NOAA is investigating starting a similar program that would cover ships in inland waters going to or from Seattle and Tacoma during certain times of year when the orcas are likely to be present, Barre adds – one of the Washington orca task force recommendations.
Ferries make a disproportionate contribution to vessel noise in the Salish Sea because “they make more transits than virtually any other large vessel,” says Michael Jasny, director of the marine mammal protection program for the Natural Resources Defense Council. Both Washington and British Columbia are taking steps to limit noise from ferries, including making plans to purchase quieter vessels.
Smaller vessels like pleasure craft and whale watching boats are not as loud as big tanker and container ships, but especially at high speeds they tend to emit noises at higher frequencies that overlap more with those used by orcas. They’re also more numerous, and more likely to come into closer proximity with the whales – which could cause the orcas to be stressed or alter their behavior.
The United States and Canada have employed three strategies to limit small vessels’ impact on the southern residents: sanctuaries, speed limits, and distance limits.
Canada has established sanctuary zones at Swiftsure Bank on the west coast of Vancouver Island, off the east side of Saturna Island, and southwest of North Pender Island. Boating and fishing are prohibited in these areas, although the carve-outs are not permanent. In the United States, there’s a voluntary no-boat zone on the west side of San Juan Island.
Both countries have established speed limits of 7 knots in the vicinity of killer whales. Washington law specifies that boaters must go slow within ½ mile of southern residents. In Canada, a voluntary guideline asks boaters to adhere to that limit within 1,000 meters of any killer whales in southern resident critical habitat.
In Canada, boaters are prohibited from approaching within 400 meters of killer whales in southern resident critical habitat. Washington State law says boaters must stay 300 yards away from southern residents along the sides, and 400 yards out of the whales’ path from ahead or behind.
“We're very happy that we've got some of these key measures that afford the southern residents a little more space and quiet time,” says Todd Hass, special assistant to the executive director of the Puget Sound Partnership.
But Hass and others acknowledge that the differences between the two countries could cause confusion. “When we tried to put our updated Be Whale Wise brochure together, we realized, man, this is very complicated,” says Barre, referring to a cross-border boater education program. “I think it'll be a goal for all of us to work towards something that is more aligned and consistent.”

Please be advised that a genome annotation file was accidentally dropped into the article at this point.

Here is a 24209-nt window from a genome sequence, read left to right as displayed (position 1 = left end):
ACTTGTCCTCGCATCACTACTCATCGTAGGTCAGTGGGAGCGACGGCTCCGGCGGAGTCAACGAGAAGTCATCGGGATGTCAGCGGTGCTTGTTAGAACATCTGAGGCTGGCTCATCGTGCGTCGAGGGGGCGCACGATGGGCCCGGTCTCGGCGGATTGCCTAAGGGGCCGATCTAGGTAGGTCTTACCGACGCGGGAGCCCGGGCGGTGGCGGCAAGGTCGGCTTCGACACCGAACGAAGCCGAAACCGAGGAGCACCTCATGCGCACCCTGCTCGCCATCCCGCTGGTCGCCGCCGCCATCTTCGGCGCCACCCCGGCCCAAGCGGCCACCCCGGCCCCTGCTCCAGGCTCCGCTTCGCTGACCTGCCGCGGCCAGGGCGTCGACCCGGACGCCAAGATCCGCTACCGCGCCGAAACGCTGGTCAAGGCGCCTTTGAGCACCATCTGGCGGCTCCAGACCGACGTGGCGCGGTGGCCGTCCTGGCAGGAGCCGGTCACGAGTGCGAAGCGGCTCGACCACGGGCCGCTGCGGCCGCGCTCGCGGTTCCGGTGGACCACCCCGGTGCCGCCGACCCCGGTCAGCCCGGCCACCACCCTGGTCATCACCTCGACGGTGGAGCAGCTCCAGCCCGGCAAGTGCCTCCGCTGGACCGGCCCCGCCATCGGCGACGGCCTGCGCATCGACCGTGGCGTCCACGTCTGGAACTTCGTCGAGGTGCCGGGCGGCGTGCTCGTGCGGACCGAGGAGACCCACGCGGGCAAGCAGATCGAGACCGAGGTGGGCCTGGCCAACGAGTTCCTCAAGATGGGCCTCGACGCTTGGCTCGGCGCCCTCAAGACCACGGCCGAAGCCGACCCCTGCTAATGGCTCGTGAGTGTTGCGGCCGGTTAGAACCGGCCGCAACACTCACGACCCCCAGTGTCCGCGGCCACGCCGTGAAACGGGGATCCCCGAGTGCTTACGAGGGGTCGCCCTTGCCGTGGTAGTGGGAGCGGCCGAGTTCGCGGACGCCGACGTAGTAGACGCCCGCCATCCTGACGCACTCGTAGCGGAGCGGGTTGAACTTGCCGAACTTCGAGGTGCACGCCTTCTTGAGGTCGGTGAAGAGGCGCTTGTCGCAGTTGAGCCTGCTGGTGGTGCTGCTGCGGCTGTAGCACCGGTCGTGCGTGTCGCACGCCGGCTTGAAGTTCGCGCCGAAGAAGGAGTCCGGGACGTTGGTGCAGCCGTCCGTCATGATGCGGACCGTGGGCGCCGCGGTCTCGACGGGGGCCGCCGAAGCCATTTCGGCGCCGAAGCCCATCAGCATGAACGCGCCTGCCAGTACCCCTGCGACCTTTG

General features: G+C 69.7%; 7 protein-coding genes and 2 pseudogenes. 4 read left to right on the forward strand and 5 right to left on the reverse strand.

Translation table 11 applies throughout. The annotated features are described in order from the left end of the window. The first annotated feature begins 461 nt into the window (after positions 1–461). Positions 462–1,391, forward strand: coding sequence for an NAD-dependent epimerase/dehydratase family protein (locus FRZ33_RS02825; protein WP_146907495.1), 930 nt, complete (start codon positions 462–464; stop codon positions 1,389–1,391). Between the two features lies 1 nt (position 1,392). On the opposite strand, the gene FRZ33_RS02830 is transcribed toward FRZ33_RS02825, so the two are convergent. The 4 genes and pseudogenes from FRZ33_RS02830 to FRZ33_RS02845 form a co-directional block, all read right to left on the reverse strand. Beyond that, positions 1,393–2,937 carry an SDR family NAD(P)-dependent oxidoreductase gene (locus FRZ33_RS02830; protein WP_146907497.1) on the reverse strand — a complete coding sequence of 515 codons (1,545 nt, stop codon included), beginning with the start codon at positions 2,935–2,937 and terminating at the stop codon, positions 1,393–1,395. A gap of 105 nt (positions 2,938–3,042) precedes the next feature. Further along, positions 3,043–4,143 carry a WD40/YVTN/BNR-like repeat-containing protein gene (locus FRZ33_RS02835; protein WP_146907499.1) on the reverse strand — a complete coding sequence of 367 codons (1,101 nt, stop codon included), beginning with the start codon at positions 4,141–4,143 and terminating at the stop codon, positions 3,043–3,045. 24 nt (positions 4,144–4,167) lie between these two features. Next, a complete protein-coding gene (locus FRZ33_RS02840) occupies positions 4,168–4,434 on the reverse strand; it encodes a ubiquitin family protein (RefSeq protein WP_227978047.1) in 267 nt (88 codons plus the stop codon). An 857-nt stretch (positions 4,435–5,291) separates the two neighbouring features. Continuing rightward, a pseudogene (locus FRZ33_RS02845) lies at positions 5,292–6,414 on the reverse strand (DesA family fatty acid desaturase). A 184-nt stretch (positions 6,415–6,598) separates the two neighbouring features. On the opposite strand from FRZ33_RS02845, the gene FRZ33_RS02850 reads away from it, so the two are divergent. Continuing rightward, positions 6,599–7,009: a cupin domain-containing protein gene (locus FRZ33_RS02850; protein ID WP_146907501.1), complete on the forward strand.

Canada has special provisions for the whale watching industry, which may in the end be more protective than the general U.S. regulations, Jasny argues. Canadian whale watch boats are allowed to come within 200 meters of transient orcas but are essentially prohibited from watching southern residents at all. Such a policy “is just going to be a heck of a lot more effective than one that still allows watching albeit at slightly larger distances that that can be hard to maintain,” he says.
The salmon factor
Aside from limiting noise and disturbance from vessels, the other major focus of orca protection efforts has been making sure the whales have enough to eat. This is complicated because the southern residents’ preferred prey is Chinook salmon. During the summer months, the whales rely on fish from Fraser river and Puget Sound runs that have been severely depleted. “We're trying to recover an endangered species that eats another one,” Gaydos says.
In response to the orca task force recommendations, during its 2019 and 2020 sessions the Washington State legislature strengthened habitat protections, implemented new incentives for landowners to preserve and create habitat, and provided funding to restore habitat and remove barriers to fish passage.
Both the United States and Canada have also taken steps to increase production of hatchery salmon – a stopgap measure to some extent. “Long term, you need to have habitat and protection. But in the short term, to get food to the orcas, you need to have hatcheries,” says Eric Netherland, executive coordinator of the governor's salmon recovery office in Washington State.